“The Center strives to nurture our Asian American Pacific Islander (AAPI) communities by expanding leadership capacity, fostering awareness of AAPI issues, creating a supportive network of AAPI women leaders, and strengthening community.” — The Center for Asian Pacific American Women
“The vision of PIVOT is to be a collective voice for progressive Vietnamese Americans, to engage and empower Vietnamese Americans through civic engagement and leadership development, and to support policies and candidates that are aligned with our values.” — The Progressive Vietnamese American Organization
“The SEAD Project (Southeast Asian Diaspora) is a community organization on a mission to be an accessible creative hub that provides streamlined workshops and tools to engage and share knowledge in Khmer, Hmong, Lao and Viet diaspora communities. Through safe and welcoming spaces, we hope to grow empowerment to plant the seeds of hope and possibility, locally and globally.” — The Southeast Asian Diaspora Project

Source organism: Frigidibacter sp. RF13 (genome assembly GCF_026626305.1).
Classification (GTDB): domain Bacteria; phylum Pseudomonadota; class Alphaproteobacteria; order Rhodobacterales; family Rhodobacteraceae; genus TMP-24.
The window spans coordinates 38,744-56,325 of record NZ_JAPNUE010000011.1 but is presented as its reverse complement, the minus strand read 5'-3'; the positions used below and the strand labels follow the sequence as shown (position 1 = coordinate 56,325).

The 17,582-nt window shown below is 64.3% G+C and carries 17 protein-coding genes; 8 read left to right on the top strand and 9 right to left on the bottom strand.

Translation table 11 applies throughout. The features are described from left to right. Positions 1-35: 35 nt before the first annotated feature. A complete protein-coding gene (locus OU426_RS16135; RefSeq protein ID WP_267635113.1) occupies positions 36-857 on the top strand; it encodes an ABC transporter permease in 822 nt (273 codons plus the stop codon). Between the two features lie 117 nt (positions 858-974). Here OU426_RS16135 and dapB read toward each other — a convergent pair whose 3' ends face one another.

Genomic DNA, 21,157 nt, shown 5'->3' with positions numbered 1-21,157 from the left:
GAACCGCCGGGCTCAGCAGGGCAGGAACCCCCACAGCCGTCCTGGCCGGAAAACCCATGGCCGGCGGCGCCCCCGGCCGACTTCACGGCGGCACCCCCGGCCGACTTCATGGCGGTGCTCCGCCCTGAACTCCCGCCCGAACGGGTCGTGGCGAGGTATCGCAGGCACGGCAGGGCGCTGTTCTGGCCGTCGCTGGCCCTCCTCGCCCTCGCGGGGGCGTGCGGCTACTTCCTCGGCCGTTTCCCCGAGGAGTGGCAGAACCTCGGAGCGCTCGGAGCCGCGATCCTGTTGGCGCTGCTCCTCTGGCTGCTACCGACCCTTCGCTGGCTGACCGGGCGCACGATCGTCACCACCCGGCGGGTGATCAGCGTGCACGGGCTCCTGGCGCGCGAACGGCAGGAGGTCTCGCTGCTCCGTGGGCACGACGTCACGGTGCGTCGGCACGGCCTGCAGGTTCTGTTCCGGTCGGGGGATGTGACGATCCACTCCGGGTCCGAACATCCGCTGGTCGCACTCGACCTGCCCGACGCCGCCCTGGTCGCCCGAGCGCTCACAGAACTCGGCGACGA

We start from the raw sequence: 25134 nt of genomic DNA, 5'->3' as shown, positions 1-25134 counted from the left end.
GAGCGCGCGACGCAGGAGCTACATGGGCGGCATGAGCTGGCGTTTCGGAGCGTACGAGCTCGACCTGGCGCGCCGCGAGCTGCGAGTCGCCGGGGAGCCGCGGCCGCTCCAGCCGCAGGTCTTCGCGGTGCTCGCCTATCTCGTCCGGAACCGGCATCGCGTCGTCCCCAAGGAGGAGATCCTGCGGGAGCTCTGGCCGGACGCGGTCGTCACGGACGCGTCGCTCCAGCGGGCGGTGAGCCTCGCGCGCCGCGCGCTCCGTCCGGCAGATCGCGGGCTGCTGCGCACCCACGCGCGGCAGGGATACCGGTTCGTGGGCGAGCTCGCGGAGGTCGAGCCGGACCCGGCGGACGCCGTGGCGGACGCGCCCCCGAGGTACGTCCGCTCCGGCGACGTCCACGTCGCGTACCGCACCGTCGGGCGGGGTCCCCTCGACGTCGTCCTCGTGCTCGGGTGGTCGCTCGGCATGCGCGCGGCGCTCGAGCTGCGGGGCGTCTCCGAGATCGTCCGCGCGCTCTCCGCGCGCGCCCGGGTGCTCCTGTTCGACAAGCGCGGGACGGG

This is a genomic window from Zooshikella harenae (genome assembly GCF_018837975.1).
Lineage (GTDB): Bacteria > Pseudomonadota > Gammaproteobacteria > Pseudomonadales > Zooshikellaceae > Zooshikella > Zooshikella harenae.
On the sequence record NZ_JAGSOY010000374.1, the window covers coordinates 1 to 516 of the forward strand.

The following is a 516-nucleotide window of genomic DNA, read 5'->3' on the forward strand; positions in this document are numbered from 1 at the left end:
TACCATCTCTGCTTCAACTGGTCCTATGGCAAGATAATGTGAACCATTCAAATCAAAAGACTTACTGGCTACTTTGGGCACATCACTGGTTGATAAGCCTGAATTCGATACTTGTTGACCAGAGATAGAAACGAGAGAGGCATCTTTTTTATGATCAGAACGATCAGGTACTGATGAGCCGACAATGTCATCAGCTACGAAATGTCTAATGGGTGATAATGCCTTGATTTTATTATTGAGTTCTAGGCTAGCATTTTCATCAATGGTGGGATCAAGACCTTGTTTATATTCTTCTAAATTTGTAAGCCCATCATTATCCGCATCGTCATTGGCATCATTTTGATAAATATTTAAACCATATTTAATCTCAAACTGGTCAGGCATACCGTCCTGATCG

“Our Mission: Womankind works with survivors of gender-based violence to rise above trauma and build a path to healing. We bring critical resources and deep cultural competency to help Asian communities find refuge, recovery, and renewal.” — Womankind
“The mission of Asian Americans Advancing Justice – Asian Law Caucus is to promote, advance, and represent the legal and civil rights of API communities. Recognizing that social, economic, political and racial inequalities continue to exist in the United States, Advancing Justice – Asian Law Caucus is committed to the pursuit of equality and justice for all sectors of our society with a specific focus directed toward addressing the needs of low-income, immigrant, and underserved APIs.” – Advancing Justice-Asian Law Caucus